I think that his post as a whole was better. In fact, I suppose my post would better serve as an side to Yvain's. Also, I think I ran with the whole immortality thing more than he did. I believe I addressed more potential issues, or at least blabbered on for longer about them. I do think it is an important issue, because a world like this has serious consequences. Namely, utilitarian like theories break down. Nick Bostrom wrought a good paper on this sort of thing (ethics in an infinite universe), though he didn't present a viable solution. SO on the one hand you have proper immortality,and on the other you don't have a decent ethical system. Frankly, I'm not sure I would even want a world like this, if it doesn't allow ethics.

I've had this thought before, however, is it true that given an infinite amount of time a mind will spontaneously form? I don't think that's necessarily true. Suppose an event E has a probability of occurring at any given time:

P = e ^ (-1- t)

That has a finite probability of occurring given an infinite amount of time. That's sort of cheating, but it illustrates that an infinite amount of time doesn't guarantee that anything that can happen will happen. Maybe the universe does become exponentially less likely to support the existence of a mind over time.

Well, it is necessarily true that anything that can happen, will happen in an infinite, probabilistic world. Of course, there are some issues with this. One, if the mass of the higgs boson falls in a certain area, then the universe will undergo a shift. From what I remember, it is something to do with the vacuum energy/state of the universe, and the laws of physics may well end up changing. Its been a few years since I read that article, so I may not have it completely right. And events that have a probability of an infinitesimal...well, I'm not sure what would happen. I don't know what infinity over infinity is, but I suspect that it will be undefined. Anyway, the expectation of a value is its probability, multiplied by the quantity of cards drawn, or whatever it is you're trying to determine. In this case, how many events with probability P are going to happen in an infinite amount of time? Well, an infinite number. That's just how it works.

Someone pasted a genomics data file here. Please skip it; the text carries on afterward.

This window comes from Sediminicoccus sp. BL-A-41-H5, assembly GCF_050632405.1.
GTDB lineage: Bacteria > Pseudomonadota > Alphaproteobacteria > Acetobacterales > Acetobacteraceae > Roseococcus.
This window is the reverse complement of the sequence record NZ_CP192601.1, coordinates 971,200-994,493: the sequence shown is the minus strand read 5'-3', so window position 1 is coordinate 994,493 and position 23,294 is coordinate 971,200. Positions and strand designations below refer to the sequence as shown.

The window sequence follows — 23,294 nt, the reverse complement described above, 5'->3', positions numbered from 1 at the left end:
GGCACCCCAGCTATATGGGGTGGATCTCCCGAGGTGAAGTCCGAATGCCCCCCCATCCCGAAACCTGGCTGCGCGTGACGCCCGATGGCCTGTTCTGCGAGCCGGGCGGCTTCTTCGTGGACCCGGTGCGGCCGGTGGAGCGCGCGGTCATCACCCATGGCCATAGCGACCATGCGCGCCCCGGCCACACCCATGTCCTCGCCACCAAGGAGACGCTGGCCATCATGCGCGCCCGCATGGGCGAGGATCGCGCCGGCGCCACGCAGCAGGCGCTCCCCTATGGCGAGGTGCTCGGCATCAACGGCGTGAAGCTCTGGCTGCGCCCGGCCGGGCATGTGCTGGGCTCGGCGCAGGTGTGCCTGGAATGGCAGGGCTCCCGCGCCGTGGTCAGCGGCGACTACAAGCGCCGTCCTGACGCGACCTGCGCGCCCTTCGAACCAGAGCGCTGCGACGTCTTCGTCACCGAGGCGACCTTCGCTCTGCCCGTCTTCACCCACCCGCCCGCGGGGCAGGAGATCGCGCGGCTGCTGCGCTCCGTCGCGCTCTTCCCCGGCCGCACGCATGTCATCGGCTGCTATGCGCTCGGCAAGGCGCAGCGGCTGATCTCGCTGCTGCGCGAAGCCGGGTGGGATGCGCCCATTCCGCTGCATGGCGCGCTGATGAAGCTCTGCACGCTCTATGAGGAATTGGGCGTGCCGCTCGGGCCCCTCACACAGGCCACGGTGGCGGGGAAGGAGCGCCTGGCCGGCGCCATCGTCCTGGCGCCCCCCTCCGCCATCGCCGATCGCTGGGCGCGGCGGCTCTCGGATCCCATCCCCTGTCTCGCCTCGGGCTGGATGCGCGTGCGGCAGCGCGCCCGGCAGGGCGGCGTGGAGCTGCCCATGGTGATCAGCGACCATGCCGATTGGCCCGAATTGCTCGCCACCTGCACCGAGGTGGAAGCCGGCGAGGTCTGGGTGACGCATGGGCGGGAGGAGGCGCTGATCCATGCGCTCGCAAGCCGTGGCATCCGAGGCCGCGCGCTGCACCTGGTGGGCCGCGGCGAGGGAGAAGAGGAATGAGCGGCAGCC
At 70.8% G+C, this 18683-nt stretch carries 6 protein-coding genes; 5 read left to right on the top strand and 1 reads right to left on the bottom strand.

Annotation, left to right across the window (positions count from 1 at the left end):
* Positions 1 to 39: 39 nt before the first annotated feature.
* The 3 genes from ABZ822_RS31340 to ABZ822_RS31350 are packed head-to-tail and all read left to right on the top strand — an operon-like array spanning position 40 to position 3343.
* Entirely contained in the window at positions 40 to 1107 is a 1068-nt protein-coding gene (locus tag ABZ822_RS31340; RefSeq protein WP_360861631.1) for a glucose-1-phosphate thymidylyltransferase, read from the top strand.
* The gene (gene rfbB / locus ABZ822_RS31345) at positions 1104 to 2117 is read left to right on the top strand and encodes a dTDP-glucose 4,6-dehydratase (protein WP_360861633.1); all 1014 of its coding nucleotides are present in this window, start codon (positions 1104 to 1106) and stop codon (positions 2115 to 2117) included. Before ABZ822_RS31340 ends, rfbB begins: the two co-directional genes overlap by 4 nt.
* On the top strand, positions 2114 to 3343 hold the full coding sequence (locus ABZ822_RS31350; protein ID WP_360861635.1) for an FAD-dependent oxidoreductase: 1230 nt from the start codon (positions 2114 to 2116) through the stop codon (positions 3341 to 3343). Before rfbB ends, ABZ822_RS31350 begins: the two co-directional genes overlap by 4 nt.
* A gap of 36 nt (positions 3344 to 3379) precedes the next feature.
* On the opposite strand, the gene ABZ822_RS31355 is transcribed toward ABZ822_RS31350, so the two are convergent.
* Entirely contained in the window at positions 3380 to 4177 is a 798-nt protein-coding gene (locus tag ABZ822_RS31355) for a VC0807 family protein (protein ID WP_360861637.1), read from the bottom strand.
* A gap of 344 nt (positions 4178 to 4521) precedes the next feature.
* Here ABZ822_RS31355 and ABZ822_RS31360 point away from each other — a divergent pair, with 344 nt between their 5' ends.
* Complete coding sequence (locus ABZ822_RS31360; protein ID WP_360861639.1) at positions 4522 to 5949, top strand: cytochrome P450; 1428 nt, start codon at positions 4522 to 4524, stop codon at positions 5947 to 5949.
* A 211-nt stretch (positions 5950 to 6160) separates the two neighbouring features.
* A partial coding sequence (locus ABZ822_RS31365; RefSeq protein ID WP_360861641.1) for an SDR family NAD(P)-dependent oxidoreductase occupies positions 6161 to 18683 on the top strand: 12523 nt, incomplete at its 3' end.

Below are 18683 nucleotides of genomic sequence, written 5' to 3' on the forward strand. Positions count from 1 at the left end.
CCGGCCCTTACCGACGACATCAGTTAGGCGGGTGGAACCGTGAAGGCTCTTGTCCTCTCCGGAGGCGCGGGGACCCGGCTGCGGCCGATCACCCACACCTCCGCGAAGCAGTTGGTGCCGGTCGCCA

If I've been obtuse in some way, don't hesitate to call me out on it. And thanks for reading!